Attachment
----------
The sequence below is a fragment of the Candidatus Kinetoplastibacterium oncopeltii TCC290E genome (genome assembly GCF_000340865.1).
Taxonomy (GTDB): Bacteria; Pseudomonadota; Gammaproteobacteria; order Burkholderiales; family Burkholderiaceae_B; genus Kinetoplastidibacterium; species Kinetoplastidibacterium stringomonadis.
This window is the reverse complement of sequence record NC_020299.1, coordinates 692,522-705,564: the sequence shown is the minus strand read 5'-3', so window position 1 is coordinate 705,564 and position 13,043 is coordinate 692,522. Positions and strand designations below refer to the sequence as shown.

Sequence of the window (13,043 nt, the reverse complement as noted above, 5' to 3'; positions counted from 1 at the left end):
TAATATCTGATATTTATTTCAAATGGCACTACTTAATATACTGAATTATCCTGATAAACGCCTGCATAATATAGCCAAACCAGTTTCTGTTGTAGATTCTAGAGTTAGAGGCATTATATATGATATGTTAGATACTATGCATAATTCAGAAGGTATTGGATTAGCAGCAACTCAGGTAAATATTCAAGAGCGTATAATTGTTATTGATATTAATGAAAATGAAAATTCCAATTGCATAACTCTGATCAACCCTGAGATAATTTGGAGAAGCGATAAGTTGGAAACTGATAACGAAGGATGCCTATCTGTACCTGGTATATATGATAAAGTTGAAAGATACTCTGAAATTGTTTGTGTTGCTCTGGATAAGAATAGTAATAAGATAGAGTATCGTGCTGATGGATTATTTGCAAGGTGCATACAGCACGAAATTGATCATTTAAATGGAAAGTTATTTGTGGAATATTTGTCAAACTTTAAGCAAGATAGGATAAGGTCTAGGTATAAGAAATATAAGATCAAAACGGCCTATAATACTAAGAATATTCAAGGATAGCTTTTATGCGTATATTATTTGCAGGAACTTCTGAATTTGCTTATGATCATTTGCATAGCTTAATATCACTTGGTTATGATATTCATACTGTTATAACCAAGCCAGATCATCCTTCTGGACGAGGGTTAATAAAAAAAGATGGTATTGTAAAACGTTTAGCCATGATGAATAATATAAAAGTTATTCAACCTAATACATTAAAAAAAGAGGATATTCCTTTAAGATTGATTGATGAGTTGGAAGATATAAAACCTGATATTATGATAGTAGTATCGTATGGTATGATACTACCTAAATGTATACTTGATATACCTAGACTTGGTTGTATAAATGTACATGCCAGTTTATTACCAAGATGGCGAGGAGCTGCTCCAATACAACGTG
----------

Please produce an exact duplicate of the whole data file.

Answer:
The sequence below is a fragment of the Candidatus Kinetoplastibacterium oncopeltii TCC290E genome (genome assembly GCF_000340865.1).
Taxonomy (GTDB): Bacteria; Pseudomonadota; Gammaproteobacteria; order Burkholderiales; family Burkholderiaceae_B; genus Kinetoplastidibacterium; species Kinetoplastidibacterium stringomonadis.
This window is the reverse complement of sequence record NC_020299.1, coordinates 692,522-705,564: the sequence shown is the minus strand read 5'-3', so window position 1 is coordinate 705,564 and position 13,043 is coordinate 692,522. Positions and strand designations below refer to the sequence as shown.

Sequence of the window (13,043 nt, the reverse complement as noted above, 5' to 3'; positions counted from 1 at the left end):
TAATATCTGATATTTATTTCAAATGGCACTACTTAATATACTGAATTATCCTGATAAACGCCTGCATAATATAGCCAAACCAGTTTCTGTTGTAGATTCTAGAGTTAGAGGCATTATATATGATATGTTAGATACTATGCATAATTCAGAAGGTATTGGATTAGCAGCAACTCAGGTAAATATTCAAGAGCGTATAATTGTTATTGATATTAATGAAAATGAAAATTCCAATTGCATAACTCTGATCAACCCTGAGATAATTTGGAGAAGCGATAAGTTGGAAACTGATAACGAAGGATGCCTATCTGTACCTGGTATATATGATAAAGTTGAAAGATACTCTGAAATTGTTTGTGTTGCTCTGGATAAGAATAGTAATAAGATAGAGTATCGTGCTGATGGATTATTTGCAAGGTGCATACAGCACGAAATTGATCATTTAAATGGAAAGTTATTTGTGGAATATTTGTCAAACTTTAAGCAAGATAGGATAAGGTCTAGGTATAAGAAATATAAGATCAAAACGGCCTATAATACTAAGAATATTCAAGGATAGCTTTTATGCGTATATTATTTGCAGGAACTTCTGAATTTGCTTATGATCATTTGCATAGCTTAATATCACTTGGTTATGATATTCATACTGTTATAACCAAGCCAGATCATCCTTCTGGACGAGGGTTAATAAAAAAAGATGGTATTGTAAAACGTTTAGCCATGATGAATAATATAAAAGTTATTCAACCTAATACATTAAAAAAAGAGGATATTCCTTTAAGATTGATTGATGAGTTGGAAGATATAAAACCTGATATTATGATAGTAGTATCGTATGGTATGATACTACCTAAATGTATACTTGATATACCTAGACTTGGTTGTATAAATGTACATGCCAGTTTATTACCAAGATGGCGAGGAGCTGCTCCAATACAACGTG